I’m not sure how long it will take me to get over being flabbergasted at the discovery that the spinning wheel is modern compared to the length of time humanity has been wearing clothing. Which of course means that prior to the 14th century (12th in China) every length of thread or yarn on earth was spun with a spindle and a pair of human hands. Though trade centers probably developed very early in human history for cloth as it did for other necessities, still somebody had to take that wool or flax and turn it into usable thread and yarn.
Pictured here are two spindles and a netting needle from ancient Egyptian finds. This is the tool that wove history! (Honestly now, aren’t you amazed??) I read recently that the Egyptians didn’t wear much wool; they mainly spun flax into linen cloth for clothing. But the tool remained the same across all cultures, whether you spun from sheep, goats, camels, buffalo or flax or silk.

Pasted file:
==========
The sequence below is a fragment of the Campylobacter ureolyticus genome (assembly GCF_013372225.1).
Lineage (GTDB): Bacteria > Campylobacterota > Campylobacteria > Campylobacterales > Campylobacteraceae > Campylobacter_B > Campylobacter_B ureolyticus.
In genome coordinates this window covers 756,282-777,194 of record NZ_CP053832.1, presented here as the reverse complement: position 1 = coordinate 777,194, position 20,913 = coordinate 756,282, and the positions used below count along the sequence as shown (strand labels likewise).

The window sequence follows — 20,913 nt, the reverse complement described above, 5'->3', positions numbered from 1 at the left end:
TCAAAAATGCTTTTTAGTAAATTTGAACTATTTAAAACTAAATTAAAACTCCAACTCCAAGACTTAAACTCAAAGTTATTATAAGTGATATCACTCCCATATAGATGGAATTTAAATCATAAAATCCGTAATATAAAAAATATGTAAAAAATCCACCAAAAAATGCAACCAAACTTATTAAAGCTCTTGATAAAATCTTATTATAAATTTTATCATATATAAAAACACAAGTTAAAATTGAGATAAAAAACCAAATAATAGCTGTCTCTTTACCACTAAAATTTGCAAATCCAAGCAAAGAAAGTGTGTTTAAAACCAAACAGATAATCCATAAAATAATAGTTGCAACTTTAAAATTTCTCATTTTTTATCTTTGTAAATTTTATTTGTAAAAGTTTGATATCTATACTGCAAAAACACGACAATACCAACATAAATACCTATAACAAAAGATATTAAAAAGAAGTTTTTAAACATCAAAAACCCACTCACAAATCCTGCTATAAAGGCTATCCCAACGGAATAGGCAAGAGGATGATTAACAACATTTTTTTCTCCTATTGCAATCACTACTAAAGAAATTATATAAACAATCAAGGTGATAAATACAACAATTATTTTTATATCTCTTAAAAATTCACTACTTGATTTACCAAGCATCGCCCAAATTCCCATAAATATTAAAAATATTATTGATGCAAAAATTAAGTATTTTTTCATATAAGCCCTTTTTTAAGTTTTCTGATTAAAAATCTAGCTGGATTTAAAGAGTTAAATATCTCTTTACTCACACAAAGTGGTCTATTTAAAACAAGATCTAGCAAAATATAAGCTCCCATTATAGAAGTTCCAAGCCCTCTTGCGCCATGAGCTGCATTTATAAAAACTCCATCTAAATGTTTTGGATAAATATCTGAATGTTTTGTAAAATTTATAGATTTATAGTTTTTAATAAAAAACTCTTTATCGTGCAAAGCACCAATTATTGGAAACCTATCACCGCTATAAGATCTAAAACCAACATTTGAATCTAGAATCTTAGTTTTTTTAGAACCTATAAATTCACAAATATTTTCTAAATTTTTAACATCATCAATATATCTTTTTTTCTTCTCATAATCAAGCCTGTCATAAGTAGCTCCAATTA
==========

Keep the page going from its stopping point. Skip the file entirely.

Notice the notch in the top of this spindle. This marks the place where the magic happens in spinning. Loose plant or animal fibers are held in one hand, and fed onto a device that “spins” the fibers, which causes them to grab onto each other and basically lock together. That is an astounding bit of physical science and physics all its own that we’ll get to one day!
This photo was taken of a case in the Coptic Museum in Cairo, Egypt and shows an ancient carder, spindle, and two whorls (those round disks at the top). Carders were used to pull the fibers in the same direction to make spinning more efficient. The whorls were used on the spindle to change the thickness of the thread/yarn being spun by increasing or decreasing the amount of “spin” added to the fibers.
Hey, now the political practice of spinning makes a lot more sense! The aides are the “whorls” that control how thick or thin the cover stories need to be!